Heroes Ranch offers a retreat for disabled veterans and their families

Story by Andrea Agardy

Growing up as part of a family of veterans and military contractors in Military City USA, Freeman Sawyer developed a deep appreciation for the armed forces at an early age. Now a successful mortgage banker, the San Antonio native has launched a unique endeavor to give back to the men and women who’ve sacrificed much in service.

In 2020, Sawyer and his wife, Susan, founded Heroes Ranch, a nearly 300-acre hunting and recreational retreat in Quitman for injured, wounded or disabled heroes. “Both my grandfathers were in the service, and all my uncles were in the service, and my dad was a contractor on the air bases,” Sawyer says. “That’s where the idea started. I just don’t think we do enough for our heroes.”

In addition to military service members, the ranch also welcomes law enforcement personnel, firefighters, first responders, Gold Star families and special needs families.



Sawyer took great care to ensure that the ranch offers everyone a complete hunting experience. While other nonprofits take disabled veterans hunting, few – if any – have the infrastructure of Heroes Ranch. “I don’t know that there’s another ranch that has this level of accommodation,” Sawyer says. “Everything that we’re doing is to give them their freedom back.”

Existing buildings were modified to be as closely aligned with the Americans with Disabilities Act as possible. Accessibility is the driving force behind equipment purchases and new construction projects. In late July, the ranch hosted a ground-breaking ceremony for Heroes Cabin, a six-bedroom, seven-bath lodge that can accommodate three families at a time. The cabin will include three ADA-compliant suites, complete with roll-in showers.

Wheelchair users will be able to hunt from wheelchair-accessible deer blinds and fish from a 600-foot concrete dock on one of the property’s several lakes. Sawyer purchased wheelchair-accessible fishing boats and a pair of side-by-side utility vehicles with wheelchair ramps and hand controls.

Heroes Ranch also has an Action Trackchair, an all-terrain wheelchair that allows users to hunt. If users aren’t able to operate the chair themselves, the hunting guides can maneuver the Trackchair by remote control. “It’s a really cool piece of equipment,” Sawyer says. “It’s on my list to get a few more as we get going.”

The ranch even has the ability to modify the guns used to hunt the blackbuck antelope, hogs and whitetail, axis and fallow deer on the property. “I run with some guys who operate the Adaptive Training Foundation, so if we need to do some adaptations to a rifle, they make them where you can bite down or blow to pull the trigger,” Sawyer says. “We also have teamed up with some guys from Accufire Technology for some scopes. They’ve got Bluetooth capability, so you can see it on your cellphone. The guide can then help the shooter make adjustments. We also have a thermal version so we can hunt hogs at night.”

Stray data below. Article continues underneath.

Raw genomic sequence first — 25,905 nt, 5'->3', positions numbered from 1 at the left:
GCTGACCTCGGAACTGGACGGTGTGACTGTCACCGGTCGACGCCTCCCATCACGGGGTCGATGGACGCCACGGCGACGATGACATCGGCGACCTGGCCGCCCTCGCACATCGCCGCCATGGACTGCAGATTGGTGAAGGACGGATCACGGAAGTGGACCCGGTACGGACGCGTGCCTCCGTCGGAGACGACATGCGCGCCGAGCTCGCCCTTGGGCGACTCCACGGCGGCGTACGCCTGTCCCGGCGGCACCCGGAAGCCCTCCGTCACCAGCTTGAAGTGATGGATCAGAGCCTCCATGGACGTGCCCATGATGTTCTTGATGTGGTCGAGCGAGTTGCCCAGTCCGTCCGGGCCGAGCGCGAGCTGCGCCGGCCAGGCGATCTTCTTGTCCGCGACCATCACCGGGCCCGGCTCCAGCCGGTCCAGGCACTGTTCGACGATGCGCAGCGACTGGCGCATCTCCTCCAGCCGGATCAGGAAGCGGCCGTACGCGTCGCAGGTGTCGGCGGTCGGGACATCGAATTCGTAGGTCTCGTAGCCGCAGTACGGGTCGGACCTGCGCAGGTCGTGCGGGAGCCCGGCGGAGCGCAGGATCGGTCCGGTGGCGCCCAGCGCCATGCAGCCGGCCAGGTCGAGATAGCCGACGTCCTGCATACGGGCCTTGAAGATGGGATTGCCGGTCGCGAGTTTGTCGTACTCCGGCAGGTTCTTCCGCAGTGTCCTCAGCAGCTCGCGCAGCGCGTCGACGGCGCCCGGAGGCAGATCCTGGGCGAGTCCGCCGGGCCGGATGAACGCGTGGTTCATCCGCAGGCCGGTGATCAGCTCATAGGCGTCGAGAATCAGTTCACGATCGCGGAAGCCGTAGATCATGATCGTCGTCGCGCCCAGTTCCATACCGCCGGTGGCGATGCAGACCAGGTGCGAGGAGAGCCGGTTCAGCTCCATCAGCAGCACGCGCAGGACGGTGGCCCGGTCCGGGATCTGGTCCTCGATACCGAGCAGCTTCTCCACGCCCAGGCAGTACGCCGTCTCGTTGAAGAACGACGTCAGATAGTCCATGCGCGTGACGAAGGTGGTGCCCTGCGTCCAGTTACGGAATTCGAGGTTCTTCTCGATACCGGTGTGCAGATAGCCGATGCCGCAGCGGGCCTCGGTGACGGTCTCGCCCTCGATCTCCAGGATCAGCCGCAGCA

Sawyer’s hope is the retreat will foster new friendships and support networks. Families invited to the ranch will stay for several days alongside others from similar backgrounds.

“These guys become isolated because nobody else understands, and then their family becomes isolated,” Sawyer says. “I can understand that part because I’m the father of a child with special needs. I understand isolation, I understand their behavior might be a little different. With Heroes Ranch, we can bring these families together and they will realize that there are other people just like them, and the healing can start.”

All the expenses for the heroes and their families are covered – including meals, hunting licenses, taxidermy and meat processing fees. “I don’t want them to pay for anything,” Sawyer says. “The goal is to give them back freedom for that week. There is healing that happens with the fresh air, pine trees and the outdoors.”

Sawyer paid for the property and subsequent improvements himself. Heroes Ranch accepts one-time and recurring donations to cover expenses, and several sponsorship packages are available that allow the sponsor to hunt on the ranch, as well.

“The sponsor would come in Thursday night with his or her family and join the celebration. They could stay anonymous, or they could be introduced to the heroes,” Sawyer says. “Then, the sponsoring family could stay the weekend and hunt and write the whole thing off on their taxes. It’s a win-win for everybody.”

Heroes Ranch is not expected to be fully operational until the spring, and Sawyer is encouraged by the response he has seen so far. Several hundred people showed up to the Heroes Cabin groundbreaking, and the Heroes Ranch website is collecting applications from heroes, prospective volunteers and donors. It’s a trend he hopes will continue to build steam.

“I think we can help a lot of people, grow a good network and help like-minded patriots to maybe convert their ranch to a version of Heroes Ranch,” he says.

Founders – Freeman & Susan Sawyer.

“I think we can help a lot of people, grow a good network and help like-minded patriots to maybe convert their ranch to a version of Heroes Ranch”.

Freeman Sawyer


To find more information on Heroes Ranch, nominate a hero, become a sponsor or volunteer, go to heroesranch.com or call Freeman Sawyer at 714-936-5700.